Abelly: Book 2/Chapter 01/Section 02/Part 01

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The Diocese of Paris

We learn from Monsieur Vincent himself the great fruit of a mission given in a village of the diocese of Paris, when he reported the success to his community to have them give thanks to God for it.

I beg the community to thank God for his blessing on the exceptional missions we have just finished, especially the one at N. There had been a marked division in this parish between the pastor and his parishioners. On the one hand they had a strong aversion to the pastor, and on the other he had a deep resentment at the bad treatment received from the parishioners. He had gone so far as to begin a lawsuit against them, and had succeeded in having three or four of the ringleaders put into prison for having laid a hand on him in the church, or on some of his relatives. Most people not only did not want to attend his mass, but would leave the church when they saw him approach the altar. The affair had gone so far out of hand that I never saw the like. They protested that under no circumstance would they ever go to confession to him, and they preferred not to receive communion even at Easter time.

Things had grown so bad that several of these people came to us a while back to ask that a mission be given in their parish. We did so, and by the mercy of God, they all returned to their religious duties. What moves us ever more to bless and thank God is that the parishioners have become perfectly reconciled to their pastor, and a great peace and union has come to the parish. Both sides are pleased and grateful. Ten or twelve came, speaking for the whole parish, to thank us, telling us how much the mission had accomplished among them. I was embarrassed to hear what they had to say.

Who was responsible for this, gentlemen? God alone. Was it within the power of man to bring about this union of hearts? Even an entire Parlement would not be able to bring a solution to a situation where people were so divided, except for policing the parish to avoid criminal activity. God alone was the author of this outcome, and it is to him we give thanks.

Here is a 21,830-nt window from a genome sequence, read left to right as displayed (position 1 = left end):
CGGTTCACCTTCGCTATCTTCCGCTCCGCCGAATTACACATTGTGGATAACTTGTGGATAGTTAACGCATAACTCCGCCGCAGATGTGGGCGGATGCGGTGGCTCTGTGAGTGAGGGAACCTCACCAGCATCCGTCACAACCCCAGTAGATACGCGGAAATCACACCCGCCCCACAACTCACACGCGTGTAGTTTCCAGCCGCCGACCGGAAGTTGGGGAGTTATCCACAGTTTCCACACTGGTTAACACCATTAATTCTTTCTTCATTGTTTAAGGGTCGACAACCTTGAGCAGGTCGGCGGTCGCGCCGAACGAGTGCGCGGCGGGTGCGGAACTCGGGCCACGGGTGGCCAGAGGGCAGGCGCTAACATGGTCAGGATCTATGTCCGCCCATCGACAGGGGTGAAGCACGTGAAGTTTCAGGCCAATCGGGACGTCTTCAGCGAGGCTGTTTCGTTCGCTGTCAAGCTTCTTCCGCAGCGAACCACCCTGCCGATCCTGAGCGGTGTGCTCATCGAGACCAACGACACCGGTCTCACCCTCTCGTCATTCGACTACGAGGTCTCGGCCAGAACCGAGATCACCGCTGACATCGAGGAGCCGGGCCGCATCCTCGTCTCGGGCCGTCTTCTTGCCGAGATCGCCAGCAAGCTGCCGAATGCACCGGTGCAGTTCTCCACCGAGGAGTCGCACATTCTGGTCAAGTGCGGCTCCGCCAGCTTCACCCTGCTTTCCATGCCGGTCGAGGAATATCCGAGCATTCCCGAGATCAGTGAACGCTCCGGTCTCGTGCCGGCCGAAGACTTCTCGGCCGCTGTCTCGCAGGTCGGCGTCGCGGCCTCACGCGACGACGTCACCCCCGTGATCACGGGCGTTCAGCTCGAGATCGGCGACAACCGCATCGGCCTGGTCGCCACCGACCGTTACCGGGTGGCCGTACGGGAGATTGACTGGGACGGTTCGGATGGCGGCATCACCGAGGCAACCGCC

Gentlemen, please give thanks to him with all your hearts. Ask him in his divine goodness to confer on this Company the spirit of union which is no other than the Holy Spirit himself. We should be so united that we can bring about this union among others. We were founded to reconcile souls to God, and man to man. [1]

Another brief mission was conducted in the parish of N., near Paris, having in all only three hundred souls in the entire village. However, we can remark nine different outcomes worthy of comment. Although these things refer to this particular parish, much the same will be encountered in almost any of the places where missions are given.

  1. Two church wardens were elected each year, but for ten or twelve years they had never given an account of their office. They kept for themselves some of the money belonging to the Church, but since they had been challenged on their administration they made a report and made good the money they had held back.
  2. Several persons had kept papers and documents belonging to the Church for many years. They have now turned them over, and they have been stored in the parish strongbox.
  3. Some concubinage has been rectified, with the guilty parties separating or leaving the parish.
  4. The entire population, men, women, and children, received the seed of God's word. They were so responsive to the mission that with marvelous attention they attended every morning and evening sermon, and even the midday catechism lesson.
  5. Although poor, they made a tabernacle and presented a ciborium and silver chalice to the parish. The previous ones were only tin.
  6. They repaired their church, which was in imminent danger of collapse. They decided to rebuild it completely, although the cost would come to at least twelve thousand livres.
  7. All lawsuits and differences were settled, so that there remained not a single one of which anyone was aware which was not resolved. This was done in such a Christian manner that the parties in dispute fell to their knees, asking pardon of each other.
  8. All the sick poor were visited, consoled, and helped, both corporally and spiritually.
  9. Each person in the parish made a good and praiseworthy general confession. They acquitted themselves so well during the mission that they were well instructed and strengthened, not only in the faith, but also in the disposition to lead a Christian life in future.

We will not speak in such detail of other missions, for that would take much too much time, and be repetitious. We will recount only some significant events which we learn from the accounts of the missionaries themselves, or from other persons worthy of credence.


  1. CED XI:5-6. Jacques Tholard directed this mission, which took place in 1655; the village is not identified. See CED V:360.

This page:
Abelly: Book Two/Chapter One/Section Two/Part One: The Diocese of Paris

Index of this section:
Abelly: Book Two/Chapter One/Section Two/Index: The Most Notable Fruits of the Missions Given in Various Parts of France

Index of this chapter:
Abelly: Book Two/Chapter One/Index: The Missions of Monsieur Vincent

Index of:
Abelly: Book Two